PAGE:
Use this URL to cite or link to this record in EThOS: https://ethos.bl.uk/OrderDetails.do?uin=uk.bl.ethos.792489
Title: A cultural response to dementia : participatory arts in care homes and relationship-centred care
Author: Hatton, Nicola
ISNI:       0000 0004 8498 9142
Awarding Body: Royal Holloway, University of London
Current Institution: Royal Holloway, University of London
Date of Award: 2016
Availability of Full Text:
Access from EThOS:
Access from Institution:
Abstract:
This thesis looks at the role of the arts in dementia care. It examines the creative role of the artist in dementia care settings, and questions what a cultural response to dementia might mean in the context of the emerging field of arts in dementia care. Moreover, it extends current thinking on dementia care by investigating the broader social, environmental and cultural conditions in which caregiving takes place. Inspired by posthumanism and concepts of sensuous geography, it explores the wider network of human and non-human relationships that exist within and shape a care home community. Drawing on a set of case studies of participatory arts projects in care homes, it then considers how artists might support care communities as relational places by engaging with the sensory and aesthetic qualities of the care home. Through these case studies, it explores how artists respond imaginatively to the environment they are working in, and to the daily routines of the care home. In exploring the challenges and possibilities of this approach, particular attention is paid to the intersections between an artist's creative practice and the creativity that is demonstrated by residents with dementia as they negotiate everyday life in a care home. By engaging creatively with the everyday routines of the residents, this thesis shows how collaborations between artists and people with dementia can reveal care homes as sites of everyday creativity. Bringing together critical thinking on creativity, relationality and dementia care, it argues that the arts have a cultural role to play in care homes by demonstrating that caregiving is a creative, improvisatory and relational practice.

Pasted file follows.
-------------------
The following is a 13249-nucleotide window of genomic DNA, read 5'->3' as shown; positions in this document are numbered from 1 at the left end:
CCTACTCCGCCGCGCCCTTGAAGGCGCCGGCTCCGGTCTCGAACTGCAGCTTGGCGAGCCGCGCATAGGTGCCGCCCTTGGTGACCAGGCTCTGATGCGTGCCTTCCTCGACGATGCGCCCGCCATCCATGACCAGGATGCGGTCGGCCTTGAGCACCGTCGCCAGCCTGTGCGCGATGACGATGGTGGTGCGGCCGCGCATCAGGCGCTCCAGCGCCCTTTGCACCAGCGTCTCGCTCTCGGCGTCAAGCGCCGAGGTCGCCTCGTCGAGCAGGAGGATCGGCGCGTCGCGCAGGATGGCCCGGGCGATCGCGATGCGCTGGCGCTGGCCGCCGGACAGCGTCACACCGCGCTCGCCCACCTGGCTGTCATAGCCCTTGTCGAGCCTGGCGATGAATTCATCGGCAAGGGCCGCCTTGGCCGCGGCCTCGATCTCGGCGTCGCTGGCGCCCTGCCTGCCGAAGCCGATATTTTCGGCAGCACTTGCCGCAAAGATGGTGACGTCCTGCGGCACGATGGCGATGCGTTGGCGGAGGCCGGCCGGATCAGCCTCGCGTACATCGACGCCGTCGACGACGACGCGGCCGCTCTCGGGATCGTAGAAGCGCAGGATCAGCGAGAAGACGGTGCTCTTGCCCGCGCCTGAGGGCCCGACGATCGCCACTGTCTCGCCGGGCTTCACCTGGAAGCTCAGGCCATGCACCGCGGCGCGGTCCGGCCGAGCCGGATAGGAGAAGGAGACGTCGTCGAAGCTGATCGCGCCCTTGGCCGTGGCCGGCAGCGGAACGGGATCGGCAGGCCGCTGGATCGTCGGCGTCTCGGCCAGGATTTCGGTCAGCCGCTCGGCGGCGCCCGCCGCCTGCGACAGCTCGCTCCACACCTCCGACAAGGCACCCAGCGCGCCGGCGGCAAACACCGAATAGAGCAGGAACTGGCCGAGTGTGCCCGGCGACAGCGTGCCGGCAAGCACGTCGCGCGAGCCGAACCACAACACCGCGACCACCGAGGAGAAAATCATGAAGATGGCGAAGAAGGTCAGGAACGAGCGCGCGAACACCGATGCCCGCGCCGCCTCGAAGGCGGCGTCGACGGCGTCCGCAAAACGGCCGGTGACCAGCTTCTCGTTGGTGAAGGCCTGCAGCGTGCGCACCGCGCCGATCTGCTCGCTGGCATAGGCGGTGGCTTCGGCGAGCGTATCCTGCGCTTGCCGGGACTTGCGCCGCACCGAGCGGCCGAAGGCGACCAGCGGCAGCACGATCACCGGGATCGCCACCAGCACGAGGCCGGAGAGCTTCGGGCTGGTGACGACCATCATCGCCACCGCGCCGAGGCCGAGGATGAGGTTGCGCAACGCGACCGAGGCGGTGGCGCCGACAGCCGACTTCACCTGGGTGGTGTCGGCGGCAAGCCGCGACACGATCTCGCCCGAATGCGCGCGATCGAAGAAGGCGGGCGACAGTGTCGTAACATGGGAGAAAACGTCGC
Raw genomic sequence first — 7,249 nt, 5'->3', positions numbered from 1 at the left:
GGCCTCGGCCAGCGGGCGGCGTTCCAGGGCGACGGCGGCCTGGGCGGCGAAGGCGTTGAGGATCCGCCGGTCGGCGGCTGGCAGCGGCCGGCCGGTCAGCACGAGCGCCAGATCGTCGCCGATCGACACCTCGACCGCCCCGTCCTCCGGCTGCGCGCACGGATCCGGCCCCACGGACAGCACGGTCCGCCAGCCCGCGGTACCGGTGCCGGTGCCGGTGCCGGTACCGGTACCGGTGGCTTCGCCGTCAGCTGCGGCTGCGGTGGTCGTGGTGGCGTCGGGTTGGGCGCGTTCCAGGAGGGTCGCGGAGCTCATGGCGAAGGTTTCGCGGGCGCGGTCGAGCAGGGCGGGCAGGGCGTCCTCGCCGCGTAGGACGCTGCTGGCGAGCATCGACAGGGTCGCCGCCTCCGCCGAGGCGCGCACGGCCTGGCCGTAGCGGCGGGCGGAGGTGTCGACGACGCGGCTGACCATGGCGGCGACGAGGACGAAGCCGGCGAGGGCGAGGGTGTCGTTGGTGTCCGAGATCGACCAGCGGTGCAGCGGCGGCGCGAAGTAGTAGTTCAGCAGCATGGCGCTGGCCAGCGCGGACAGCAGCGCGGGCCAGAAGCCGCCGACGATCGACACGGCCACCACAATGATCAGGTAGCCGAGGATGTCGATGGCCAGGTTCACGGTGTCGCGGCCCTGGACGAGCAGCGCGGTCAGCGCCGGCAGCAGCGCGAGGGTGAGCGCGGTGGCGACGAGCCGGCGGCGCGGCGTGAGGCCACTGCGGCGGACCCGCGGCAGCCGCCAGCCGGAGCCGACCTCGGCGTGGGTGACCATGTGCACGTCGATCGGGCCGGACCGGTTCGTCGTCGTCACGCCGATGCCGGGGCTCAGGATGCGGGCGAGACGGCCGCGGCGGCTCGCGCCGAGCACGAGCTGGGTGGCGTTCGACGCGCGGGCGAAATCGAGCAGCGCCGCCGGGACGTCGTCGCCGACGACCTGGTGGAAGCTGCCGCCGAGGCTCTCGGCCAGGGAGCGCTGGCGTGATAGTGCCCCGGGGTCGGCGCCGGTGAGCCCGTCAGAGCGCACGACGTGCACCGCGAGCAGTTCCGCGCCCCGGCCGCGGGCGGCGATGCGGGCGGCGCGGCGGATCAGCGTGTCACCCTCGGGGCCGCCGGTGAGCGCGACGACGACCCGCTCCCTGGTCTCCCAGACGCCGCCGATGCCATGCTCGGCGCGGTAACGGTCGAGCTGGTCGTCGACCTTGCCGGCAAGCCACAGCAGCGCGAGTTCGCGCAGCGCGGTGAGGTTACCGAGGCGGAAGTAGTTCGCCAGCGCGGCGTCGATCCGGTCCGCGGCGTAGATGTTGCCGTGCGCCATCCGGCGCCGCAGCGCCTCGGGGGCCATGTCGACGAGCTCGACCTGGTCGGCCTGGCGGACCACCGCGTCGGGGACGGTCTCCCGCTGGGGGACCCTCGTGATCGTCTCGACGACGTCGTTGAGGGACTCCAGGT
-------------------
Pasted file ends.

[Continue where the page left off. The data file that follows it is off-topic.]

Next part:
Supervisor: Not available Sponsor: Not available
Qualification Name: Thesis (Ph.D.) Qualification Level: Doctoral
EThOS ID: uk.bl.ethos.792489  DOI: Not available
Share: